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Free Barron's Booknotes-The Sun Also Rises by Ernest Hemingway-Book Notes
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THE STORY - CHAPTER SUMMARY AND NOTES

BOOK II

CHAPTER XIII

Jake and Bill head back to Pamplona. Cohn, Brett, and Mike have already arrived.

Montoya, the innkeeper, and Jake talk about bulls and aficion. Aficion means passion, and an aficionado is one who is passionate about the bullfights. Aficion is a special quality. Not every bullfighter has it. The pictures of those with aficion Montoya frames; the others he keeps in a drawer or throws out. Their inscriptions are full of flattery. Why? Probably because these men have to say with words what bullfighters with aficion say with themselves, with their gestures. Note that Hemingway uses language in the same way that men with aficion fight bulls-with precision and economy. Neither is interested in showing off.

The aficionados come from all over to stay at Montoya's; they're always treated well. They form a brotherhood. Only one of the Americans has aficion-Jake Barnes. How do the Spaniards know? Not by asking directly, but indirectly, by watching him. Montoya, a man with traditional values, forgives Jake for having shameful friends like Brett, Mike, Bill, and Robert Cohn. Why? Because Jake has aficion.

Bill and Jake talk about how steers are used to keep the bulls from fighting each other. When the bulls are let out of their cages the steers "run around like old maids trying to quiet them down."

NOTE:

Some readers see the bulls and steers as symbols for some of the characters. Which are bulls-active, domineering, courageous? Probably only Pedro Romero. And which are steers? Probably Jake, Robert Cohn, and Mike.


At lunch Mike tells the others a story about how he rented some war medals from his tailor before a dinner with the Prince of Wales. The Prince didn't show up, and Mike had no other need for the medals, so he gave them to friends. The tailor wanted them back because they belonged to other clients who had earned them and who valued them. None of the men at the table has any sympathy for those who lost the medals. They know too much of the horror of war to believe in honor or glory. In their eyes, World War I made heroes of no one.

After eating they go to watch the unloading of the bulls. Brett has told Mike about her affair with Cohn. What makes Mike mad, however, is not her infidelity-he's used to that-but the fact that Cohn doesn't know that Brett's now finished with him. Cohn's romantic sense of absolutes-absolute love, absolute commitment-goes against Mike's grain. Not man enough to fight Cohn, Mike taunts him, calling him a steer for following Brett around all the time.

NOTE:

What is Brett's power over men? Sexual, certainly, but more than that: she is a goddess of the wasteland. Men don't simply love her, they worship her. In a way she has replaced the religion that no longer works for Jake and his friends.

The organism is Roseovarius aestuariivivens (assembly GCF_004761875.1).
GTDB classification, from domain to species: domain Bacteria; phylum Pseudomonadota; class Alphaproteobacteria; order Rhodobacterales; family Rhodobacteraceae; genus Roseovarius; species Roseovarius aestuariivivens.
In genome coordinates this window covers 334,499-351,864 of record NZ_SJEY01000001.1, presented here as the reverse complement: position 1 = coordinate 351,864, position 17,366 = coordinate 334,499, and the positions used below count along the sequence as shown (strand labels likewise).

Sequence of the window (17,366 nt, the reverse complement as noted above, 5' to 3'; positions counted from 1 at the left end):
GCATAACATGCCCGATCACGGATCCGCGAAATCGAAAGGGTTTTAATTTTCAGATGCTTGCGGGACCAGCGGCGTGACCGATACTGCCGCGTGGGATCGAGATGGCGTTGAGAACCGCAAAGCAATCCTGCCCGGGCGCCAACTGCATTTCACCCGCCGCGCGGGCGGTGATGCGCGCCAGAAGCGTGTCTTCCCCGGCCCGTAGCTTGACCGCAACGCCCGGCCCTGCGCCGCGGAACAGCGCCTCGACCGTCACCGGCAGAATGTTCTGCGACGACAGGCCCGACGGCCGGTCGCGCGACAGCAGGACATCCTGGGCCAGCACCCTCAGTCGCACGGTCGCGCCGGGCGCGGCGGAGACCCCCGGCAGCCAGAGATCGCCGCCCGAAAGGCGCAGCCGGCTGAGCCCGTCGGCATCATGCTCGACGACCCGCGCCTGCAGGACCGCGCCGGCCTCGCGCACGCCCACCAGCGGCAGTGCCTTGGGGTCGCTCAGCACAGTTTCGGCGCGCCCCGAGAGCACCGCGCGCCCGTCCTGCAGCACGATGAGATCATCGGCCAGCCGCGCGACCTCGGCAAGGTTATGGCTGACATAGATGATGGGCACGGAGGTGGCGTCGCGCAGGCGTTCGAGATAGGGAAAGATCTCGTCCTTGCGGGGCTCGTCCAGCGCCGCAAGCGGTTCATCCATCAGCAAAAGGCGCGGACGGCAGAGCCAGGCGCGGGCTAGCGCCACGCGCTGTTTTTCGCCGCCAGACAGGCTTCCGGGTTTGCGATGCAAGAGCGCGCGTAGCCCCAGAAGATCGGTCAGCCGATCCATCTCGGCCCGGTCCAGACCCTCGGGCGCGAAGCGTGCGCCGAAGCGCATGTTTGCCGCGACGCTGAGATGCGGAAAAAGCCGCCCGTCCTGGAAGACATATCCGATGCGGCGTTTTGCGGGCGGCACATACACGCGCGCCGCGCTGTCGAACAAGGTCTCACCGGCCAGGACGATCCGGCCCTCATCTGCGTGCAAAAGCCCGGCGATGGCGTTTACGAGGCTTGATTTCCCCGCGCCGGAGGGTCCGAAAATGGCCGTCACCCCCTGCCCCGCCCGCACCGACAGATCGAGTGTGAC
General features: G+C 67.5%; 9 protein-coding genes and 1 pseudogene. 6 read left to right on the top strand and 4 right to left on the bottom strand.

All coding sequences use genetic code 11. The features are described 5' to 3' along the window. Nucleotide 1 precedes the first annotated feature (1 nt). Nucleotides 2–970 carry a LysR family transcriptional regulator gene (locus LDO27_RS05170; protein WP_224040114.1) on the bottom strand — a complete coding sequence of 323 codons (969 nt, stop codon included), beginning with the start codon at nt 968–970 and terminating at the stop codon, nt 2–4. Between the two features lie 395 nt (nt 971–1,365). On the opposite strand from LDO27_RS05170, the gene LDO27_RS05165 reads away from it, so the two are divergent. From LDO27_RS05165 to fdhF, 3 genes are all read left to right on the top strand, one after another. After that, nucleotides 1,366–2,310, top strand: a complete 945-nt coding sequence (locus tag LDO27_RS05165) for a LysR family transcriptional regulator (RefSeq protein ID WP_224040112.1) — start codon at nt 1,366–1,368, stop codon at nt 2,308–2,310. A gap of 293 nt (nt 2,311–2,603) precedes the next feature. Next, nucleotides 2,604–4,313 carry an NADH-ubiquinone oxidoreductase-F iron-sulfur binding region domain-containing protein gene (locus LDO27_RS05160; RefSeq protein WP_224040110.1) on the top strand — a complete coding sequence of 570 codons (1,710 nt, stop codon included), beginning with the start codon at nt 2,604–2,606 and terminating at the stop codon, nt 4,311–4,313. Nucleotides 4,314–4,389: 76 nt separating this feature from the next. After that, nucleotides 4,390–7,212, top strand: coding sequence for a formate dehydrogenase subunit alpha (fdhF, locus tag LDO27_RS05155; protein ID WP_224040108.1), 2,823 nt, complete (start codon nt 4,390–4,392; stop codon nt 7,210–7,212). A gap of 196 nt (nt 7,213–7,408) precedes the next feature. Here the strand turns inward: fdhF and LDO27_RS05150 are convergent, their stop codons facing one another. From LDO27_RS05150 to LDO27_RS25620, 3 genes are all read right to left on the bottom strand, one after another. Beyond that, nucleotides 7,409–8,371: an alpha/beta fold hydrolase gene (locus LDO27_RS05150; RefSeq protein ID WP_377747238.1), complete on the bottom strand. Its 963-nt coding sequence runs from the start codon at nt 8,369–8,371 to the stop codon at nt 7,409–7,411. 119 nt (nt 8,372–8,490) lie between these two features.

At dinner differences are put aside. Everybody behaves. The meal reminds Jake of times during the war when "there was much wine, an ignored tension, and a feeling of things coming that you could not prevent happening." Jake is implying here that wine, like war, induces a feeling that events are beyond our personal control.

NOTE:

The idea of being carried away by forces outside his control seems attractive to Jake, as it would be to anyone who has difficulty handling emotional complications. Jake's life is in disorder; one reason he looks forward to the fiesta is that everybody will be wild and crazy and he can simply lose himself in the excitement of the moment.

CHAPTER XIV

Jake goes to bed that night very drunk. He hears Brett laughing in a nearby room with another man, and he starts to break down again. For six months he has never slept with the light off, and he's afraid to turn it off now-he's afraid of the dark. He curses Brett, but his real problem is his impotence.

"Enjoying living was learning to get your money's worth and knowing when you had it," he says, recalling Count Mippipopolous' philosophy. He hopes this thought will comfort him. But then he adds, "In five years... it will seem just as silly as all the other fine philosophies I've had."

NOTE:

Or will it? One of the issues in The Sun Also Rises is whether a person can get closer to the meaning of life as he gets older, whether he can become wiser, or whether each of us goes through life simply trying on one "philosophy" after another, all ultimately worthless. Maybe a person does learn something, Jake thinks, not in any ultimate sense, but in the practical sense of learning how to live in the world. Jake doesn't want deep philosophy; he just wants something that works. Does he find it? He refines his values throughout the book, but by the end he has also made huge mistakes-with Brett, and with his friend Montoya. We can say this much for him: unlike his friends, he tries to learn. Part of his nobility as a character comes from these private moments when he searches for a better way to live.

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